One of the most fascinating aspects of being a plot coach for writers is learning about other writers' writing process.
Usually, I find that writers have a preference for communicating their projects through one plotline initially over the other three plotlines --- character emotional development, dramatic action, and thematic significance.
Most writers divide into one of two groups -- developing characters versus developing action. However, every so often I find a writer who approaches a story through the thematic significance or deeper meaning of the piece. Recently, I worked with a writer who not only excelled in thematic significance, she was drowning in it.
Sara, I'll call her, is a memoirist. Throughout the plot phone consultation, Sara’s fears of not being able to do what she had set out to do constantly interrupted the flow. Her self-doubts about her abilities and worthiness were doing to her what they do to all of us -- stall, cripple, and damage the writing process more than any lack in actual writing abilities.
To protect herself from her fears, Sara stayed in her head. She seemed incapable of bringing the story down into her body. As difficult as it was to get her to consider the dramatic action needed in her story, she was oblivious to developing the characters. Sara had spent years intellectualizing her memoir. She had never written a word.
Sara had strong beliefs she was determined to bring forward, points to prove, judgments to render. When given the chance to stay in the intellectual, Sara's voice grew strident. I sensed she had to force herself to bite back true anger. Yet, her bitterness was the very emotion preventing her from actually ever writing her story. To get around her anger about the unfairness of the establishment, I kept asking her to consider the protagonist's (her) transformation and what actions got her there.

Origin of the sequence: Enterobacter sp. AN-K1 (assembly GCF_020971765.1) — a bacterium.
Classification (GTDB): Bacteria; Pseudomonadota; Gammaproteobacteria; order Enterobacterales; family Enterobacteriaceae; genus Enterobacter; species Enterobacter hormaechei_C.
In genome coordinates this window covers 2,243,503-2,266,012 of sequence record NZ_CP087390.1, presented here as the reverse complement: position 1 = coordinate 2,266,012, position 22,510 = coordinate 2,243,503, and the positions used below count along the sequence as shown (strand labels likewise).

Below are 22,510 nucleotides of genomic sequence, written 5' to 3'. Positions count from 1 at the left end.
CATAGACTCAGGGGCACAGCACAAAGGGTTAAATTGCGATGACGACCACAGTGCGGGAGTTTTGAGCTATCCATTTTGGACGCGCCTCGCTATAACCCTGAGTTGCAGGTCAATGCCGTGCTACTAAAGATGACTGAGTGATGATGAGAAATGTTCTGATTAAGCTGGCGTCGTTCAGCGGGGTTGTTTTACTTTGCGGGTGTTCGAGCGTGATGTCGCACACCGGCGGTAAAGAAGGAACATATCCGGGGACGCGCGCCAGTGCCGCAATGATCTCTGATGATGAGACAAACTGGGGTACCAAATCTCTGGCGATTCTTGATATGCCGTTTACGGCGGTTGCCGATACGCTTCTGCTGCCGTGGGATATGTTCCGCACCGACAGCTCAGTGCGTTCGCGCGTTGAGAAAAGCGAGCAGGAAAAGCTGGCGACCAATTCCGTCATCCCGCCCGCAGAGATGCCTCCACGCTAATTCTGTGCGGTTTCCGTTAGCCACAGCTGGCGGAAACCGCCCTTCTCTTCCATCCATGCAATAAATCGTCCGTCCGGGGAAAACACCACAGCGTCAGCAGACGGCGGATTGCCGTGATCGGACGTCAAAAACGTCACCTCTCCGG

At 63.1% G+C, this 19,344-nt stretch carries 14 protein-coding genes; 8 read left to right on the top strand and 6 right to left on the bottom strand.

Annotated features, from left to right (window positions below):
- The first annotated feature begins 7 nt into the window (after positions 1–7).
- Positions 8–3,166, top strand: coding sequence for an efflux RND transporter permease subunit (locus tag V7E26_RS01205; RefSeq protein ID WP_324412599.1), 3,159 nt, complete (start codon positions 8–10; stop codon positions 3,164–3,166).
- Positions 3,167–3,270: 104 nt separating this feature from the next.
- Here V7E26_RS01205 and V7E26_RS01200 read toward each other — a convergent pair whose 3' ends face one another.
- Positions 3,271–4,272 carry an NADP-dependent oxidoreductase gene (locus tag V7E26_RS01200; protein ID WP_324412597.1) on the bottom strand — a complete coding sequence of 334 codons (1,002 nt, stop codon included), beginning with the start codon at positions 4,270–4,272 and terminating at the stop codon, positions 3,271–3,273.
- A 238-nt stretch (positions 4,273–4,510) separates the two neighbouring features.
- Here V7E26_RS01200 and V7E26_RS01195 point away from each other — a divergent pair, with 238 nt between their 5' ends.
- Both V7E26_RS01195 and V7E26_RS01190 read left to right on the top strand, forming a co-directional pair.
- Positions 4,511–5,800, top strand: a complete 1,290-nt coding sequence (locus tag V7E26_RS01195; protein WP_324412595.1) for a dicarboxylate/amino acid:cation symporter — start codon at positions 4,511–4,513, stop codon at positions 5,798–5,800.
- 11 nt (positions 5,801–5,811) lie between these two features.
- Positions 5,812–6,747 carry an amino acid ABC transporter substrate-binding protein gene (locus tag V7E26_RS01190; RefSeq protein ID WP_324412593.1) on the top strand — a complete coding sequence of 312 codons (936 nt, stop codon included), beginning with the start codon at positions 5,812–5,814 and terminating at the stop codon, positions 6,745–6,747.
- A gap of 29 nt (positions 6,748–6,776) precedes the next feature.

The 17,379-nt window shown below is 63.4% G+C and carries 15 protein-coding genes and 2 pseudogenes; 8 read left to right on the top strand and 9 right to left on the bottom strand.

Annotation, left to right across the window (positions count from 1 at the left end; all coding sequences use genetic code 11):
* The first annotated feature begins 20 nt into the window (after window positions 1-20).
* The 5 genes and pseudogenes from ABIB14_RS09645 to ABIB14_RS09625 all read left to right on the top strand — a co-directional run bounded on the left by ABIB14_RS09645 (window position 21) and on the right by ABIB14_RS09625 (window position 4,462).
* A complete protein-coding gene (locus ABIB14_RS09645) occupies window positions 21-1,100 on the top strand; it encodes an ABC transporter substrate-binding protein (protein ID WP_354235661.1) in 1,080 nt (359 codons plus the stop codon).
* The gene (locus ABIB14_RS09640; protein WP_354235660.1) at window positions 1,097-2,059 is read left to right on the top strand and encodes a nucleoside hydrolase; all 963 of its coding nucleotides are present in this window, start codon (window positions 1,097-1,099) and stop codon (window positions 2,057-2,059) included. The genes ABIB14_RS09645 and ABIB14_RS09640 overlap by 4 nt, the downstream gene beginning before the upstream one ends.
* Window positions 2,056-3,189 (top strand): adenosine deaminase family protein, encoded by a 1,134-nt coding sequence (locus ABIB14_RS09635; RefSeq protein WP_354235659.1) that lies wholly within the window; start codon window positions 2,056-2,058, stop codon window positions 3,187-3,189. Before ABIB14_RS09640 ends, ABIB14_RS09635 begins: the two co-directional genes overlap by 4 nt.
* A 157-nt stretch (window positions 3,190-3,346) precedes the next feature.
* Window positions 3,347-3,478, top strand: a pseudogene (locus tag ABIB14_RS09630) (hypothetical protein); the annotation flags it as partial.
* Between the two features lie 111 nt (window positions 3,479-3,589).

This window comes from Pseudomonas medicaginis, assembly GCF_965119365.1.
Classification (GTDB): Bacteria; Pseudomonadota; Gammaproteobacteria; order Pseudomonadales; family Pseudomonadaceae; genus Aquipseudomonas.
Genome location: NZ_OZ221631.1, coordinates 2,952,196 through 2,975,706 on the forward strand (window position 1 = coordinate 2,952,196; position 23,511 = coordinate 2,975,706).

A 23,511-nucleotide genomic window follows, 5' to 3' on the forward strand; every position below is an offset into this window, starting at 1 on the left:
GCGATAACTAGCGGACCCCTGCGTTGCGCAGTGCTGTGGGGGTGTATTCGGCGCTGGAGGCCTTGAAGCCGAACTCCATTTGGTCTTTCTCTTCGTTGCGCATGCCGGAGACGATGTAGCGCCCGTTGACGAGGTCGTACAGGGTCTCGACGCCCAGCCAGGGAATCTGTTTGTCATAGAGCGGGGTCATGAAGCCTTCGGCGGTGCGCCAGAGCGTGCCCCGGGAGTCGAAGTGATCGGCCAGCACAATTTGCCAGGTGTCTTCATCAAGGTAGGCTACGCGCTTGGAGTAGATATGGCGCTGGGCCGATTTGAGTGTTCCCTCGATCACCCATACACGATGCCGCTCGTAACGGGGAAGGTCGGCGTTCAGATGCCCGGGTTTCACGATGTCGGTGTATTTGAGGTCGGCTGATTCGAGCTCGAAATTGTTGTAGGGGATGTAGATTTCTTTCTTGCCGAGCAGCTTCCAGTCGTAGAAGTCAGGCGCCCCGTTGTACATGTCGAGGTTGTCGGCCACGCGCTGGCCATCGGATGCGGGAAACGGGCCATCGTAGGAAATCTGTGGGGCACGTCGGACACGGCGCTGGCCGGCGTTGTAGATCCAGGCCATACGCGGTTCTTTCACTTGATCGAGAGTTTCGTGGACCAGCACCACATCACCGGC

We finished the consultation after more than three hours with a good plot planner in place. However, I worry about whether or not she’ll ever get beyond her self-doubts and anger to actually get out of her head and write the story. I hope so. The story has merit. We’ll see….
*FYI: For a technique to determine what parts of your life to include and which to cut in your memoir, go to http://www.blockbusterplots.com and click on Memoir Writers.)
**FYI: Sure, lots of natural-born storytellers excel at all three approaches to writing at once. But, for the rest of us, a firm understanding of our strengths and weaknesses can help us achieve balance in creating our stories.
I have a test for writers to determine whether they are a character-driven writer versus a dramatic action-driven writer on http://www.blockbusterplots.com/test.html
Ask yourself if you prefer to develop the character and break down at coming up with conflict, tension, and suspenseful dramatic action? Or, are you great at creating breakneck excitement on the page, but come up short when it comes to character?
Do you live through your mind and like to intellectualize about life? You could be best at developing thematic significance.
Are you active and live through movement and your body? You could be best at developing dramatic action.
Are you spiritually driven -- this does not mean religious, but spiritual? You could be best at character emotional development.